Just so, after all this, they can cash out?
I mean, I know lobbyists can make a lot of money, but its not that lucrative. Plus, anyone who signs this contract and then breaches will have earned themselves a terrible reputation and will be recognized as someone no one would want to hire.
How is this a Ponzi scheme, exactly?
I like the pledge but I would prefer that the oath of office include an affirmation of absolute candor to the public.
“I do solemnly swear (or affirm) that I will faithfully execute the Office of President of the United States, and will to the best of my Ability, preserve, protect and defend the Constitution of the United States.”
Perhaps we should add:
I do solemnly swear (or affirm) that I will provide a true and complete presentation of the facts as I know them when speaking to the public, and I will not knowingly distort such facts in such a manner that would cause the recipient to act in a manner contrary to the citizens best interests.
I do recognize that some information must remain secret but that simply means they cannot discuss it. Keeping a secret does not mean that you are permitted to purposely mislead the public to keep the facts away from them.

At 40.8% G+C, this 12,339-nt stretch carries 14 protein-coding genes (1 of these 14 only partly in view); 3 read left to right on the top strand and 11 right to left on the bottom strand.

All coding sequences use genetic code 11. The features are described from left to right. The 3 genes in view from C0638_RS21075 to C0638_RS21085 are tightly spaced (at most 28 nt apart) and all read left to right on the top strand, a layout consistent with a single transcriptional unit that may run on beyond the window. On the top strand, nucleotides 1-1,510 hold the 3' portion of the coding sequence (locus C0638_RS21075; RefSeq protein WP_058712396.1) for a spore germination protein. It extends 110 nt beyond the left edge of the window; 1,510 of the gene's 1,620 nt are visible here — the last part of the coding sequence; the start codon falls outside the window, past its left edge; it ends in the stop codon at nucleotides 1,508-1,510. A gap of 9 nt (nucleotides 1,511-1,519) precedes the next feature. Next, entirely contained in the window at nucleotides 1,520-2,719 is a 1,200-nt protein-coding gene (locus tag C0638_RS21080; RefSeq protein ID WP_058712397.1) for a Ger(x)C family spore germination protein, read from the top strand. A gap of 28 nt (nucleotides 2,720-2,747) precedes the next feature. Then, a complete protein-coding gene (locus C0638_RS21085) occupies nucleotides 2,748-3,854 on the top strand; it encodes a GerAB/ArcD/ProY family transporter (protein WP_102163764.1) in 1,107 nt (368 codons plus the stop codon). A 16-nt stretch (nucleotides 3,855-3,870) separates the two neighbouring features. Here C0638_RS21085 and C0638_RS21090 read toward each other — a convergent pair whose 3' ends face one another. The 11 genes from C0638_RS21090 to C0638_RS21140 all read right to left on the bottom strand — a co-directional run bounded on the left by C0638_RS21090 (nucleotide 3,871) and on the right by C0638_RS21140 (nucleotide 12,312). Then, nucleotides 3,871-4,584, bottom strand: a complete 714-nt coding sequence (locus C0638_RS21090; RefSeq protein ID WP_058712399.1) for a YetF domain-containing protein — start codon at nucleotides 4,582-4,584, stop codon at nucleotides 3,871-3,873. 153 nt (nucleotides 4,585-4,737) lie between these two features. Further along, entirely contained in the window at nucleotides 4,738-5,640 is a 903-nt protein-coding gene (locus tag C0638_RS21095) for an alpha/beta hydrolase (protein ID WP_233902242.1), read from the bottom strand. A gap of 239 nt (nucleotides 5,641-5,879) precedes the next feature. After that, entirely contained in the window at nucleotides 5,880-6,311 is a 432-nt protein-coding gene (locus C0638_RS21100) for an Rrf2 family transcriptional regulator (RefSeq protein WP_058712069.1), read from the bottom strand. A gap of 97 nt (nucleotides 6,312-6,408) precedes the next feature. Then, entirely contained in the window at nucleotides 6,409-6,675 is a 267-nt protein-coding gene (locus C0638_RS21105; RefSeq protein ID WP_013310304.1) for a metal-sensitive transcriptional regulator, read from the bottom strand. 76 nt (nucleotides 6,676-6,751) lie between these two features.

“Keeping a secret does not mean that you are permitted to purposely mislead the public to keep the facts away from them.”
Um . . . actually it does. The omission of information can, in and of itself, reveal classified information. In such instances, a cover story is used to prevent that.
Ethically, it is a utilitarian balancing act of doing less harm through an intentional lie than through allowing the secret to become public.
The fact that a pledge would be deemed necessary in and of itself shows what’s wrong with the entire system.
What is wrong with the entire system?
Agreed, but it does hold their feet to the fire. We could make the same claim regarding the current oath of office.
Hi everyone, here is a link to Mr. Denney discussing the Pledge: http://www.johndenneyforcongress.com/the-deal/
I’m not actually sure this is enforceable. Liquidated damages clauses which are intended to punish the breaching party are unenforceable, and I think this would qualify as one of those. Not that I don’t appreciate the effort though…taking lobbying positions after being in Congress should just be illegal, and I don’t know why it’s not, besides the fact that the people who would have to illegalize it are the ones who want to benefit from it being legal.
Lobbying should be illegal.
No, lobbying is Constitutionally protected. It’s the direct contributions attached to lobbying that are a problem.
What it still comes down to is that people of integrity alone will hold themselves to such an oath. The trick is always to identify first those who are and those who aren’t. That’s what political parties are supposed to do. When one or more of them become corrupted themselves in the selection process, the entire system falls apart. That’s why the so-called “litmus test” for candidates is necessary.